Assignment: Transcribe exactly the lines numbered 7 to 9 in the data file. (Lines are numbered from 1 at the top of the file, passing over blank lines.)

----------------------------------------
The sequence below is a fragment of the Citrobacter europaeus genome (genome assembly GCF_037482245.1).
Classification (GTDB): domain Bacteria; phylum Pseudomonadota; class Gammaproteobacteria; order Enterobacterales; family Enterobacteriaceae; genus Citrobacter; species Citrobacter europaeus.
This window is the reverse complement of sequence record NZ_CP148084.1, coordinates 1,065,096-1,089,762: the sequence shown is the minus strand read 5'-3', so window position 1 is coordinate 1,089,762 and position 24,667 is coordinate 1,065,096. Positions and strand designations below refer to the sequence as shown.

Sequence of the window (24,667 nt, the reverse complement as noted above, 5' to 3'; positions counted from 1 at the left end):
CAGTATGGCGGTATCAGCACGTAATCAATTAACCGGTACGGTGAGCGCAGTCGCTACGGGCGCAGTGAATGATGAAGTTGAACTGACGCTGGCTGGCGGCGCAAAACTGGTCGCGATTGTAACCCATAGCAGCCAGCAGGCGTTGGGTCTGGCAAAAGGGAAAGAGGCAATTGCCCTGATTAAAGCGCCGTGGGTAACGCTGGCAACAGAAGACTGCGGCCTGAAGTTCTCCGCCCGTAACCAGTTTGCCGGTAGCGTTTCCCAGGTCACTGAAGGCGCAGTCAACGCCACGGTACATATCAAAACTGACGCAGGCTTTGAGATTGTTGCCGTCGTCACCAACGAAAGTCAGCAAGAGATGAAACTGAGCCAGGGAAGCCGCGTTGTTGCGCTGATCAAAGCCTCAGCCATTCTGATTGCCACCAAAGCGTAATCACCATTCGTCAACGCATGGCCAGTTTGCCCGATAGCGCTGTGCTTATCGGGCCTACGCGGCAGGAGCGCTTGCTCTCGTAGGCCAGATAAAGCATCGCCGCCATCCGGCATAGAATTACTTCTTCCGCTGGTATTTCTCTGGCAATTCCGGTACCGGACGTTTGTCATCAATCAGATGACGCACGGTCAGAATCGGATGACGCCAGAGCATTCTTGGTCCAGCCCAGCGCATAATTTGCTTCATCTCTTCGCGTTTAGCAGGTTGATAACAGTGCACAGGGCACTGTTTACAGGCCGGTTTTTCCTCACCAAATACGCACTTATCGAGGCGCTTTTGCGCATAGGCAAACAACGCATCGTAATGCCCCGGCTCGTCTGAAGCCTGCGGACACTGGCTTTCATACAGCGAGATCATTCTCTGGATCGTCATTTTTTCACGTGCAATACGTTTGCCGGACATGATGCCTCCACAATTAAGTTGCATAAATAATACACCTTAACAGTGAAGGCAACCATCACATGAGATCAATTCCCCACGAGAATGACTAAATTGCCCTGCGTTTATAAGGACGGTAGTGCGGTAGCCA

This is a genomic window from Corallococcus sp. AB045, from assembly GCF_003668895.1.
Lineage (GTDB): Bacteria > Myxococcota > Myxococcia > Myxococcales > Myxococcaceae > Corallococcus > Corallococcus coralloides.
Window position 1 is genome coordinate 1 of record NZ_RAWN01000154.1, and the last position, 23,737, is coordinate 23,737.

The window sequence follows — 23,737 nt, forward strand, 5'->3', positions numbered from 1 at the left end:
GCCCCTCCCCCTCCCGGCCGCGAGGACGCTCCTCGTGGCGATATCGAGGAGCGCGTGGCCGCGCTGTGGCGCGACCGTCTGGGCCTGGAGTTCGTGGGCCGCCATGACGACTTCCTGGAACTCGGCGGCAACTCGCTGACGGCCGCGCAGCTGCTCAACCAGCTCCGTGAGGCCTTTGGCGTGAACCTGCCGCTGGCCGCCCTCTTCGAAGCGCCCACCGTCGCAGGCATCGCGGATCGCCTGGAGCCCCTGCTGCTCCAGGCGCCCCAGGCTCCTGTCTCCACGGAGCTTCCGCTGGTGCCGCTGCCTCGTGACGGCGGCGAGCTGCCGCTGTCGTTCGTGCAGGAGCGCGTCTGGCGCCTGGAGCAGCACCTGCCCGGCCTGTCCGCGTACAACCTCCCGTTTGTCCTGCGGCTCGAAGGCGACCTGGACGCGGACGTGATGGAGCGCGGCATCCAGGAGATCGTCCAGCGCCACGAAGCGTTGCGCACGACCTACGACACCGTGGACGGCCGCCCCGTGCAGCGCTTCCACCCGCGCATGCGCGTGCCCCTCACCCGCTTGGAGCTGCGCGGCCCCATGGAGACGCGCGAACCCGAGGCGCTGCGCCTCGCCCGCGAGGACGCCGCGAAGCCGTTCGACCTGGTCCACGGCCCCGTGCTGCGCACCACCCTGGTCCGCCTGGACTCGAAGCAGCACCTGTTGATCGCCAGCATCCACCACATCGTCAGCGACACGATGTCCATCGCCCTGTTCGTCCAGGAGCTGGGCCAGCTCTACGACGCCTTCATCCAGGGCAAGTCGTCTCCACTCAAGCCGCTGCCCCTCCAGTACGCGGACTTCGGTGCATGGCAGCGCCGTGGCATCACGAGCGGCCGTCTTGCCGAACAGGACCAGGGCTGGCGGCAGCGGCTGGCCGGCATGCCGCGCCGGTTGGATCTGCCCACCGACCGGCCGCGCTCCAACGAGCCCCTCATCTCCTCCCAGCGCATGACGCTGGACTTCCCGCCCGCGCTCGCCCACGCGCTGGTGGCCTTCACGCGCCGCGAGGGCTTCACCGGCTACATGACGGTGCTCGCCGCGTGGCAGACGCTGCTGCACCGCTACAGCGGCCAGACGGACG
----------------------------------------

Lineage (GTDB): Bacteria > Myxococcota > Myxococcia > Myxococcales > Myxococcaceae > Corallococcus > Corallococcus coralloides.
Window position 1 is genome coordinate 1 of record NZ_RAWN01000154.1, and the last position, 23,737, is coordinate 23,737.

The window sequence follows — 23,737 nt, forward strand, 5'->3', positions numbered from 1 at the left end: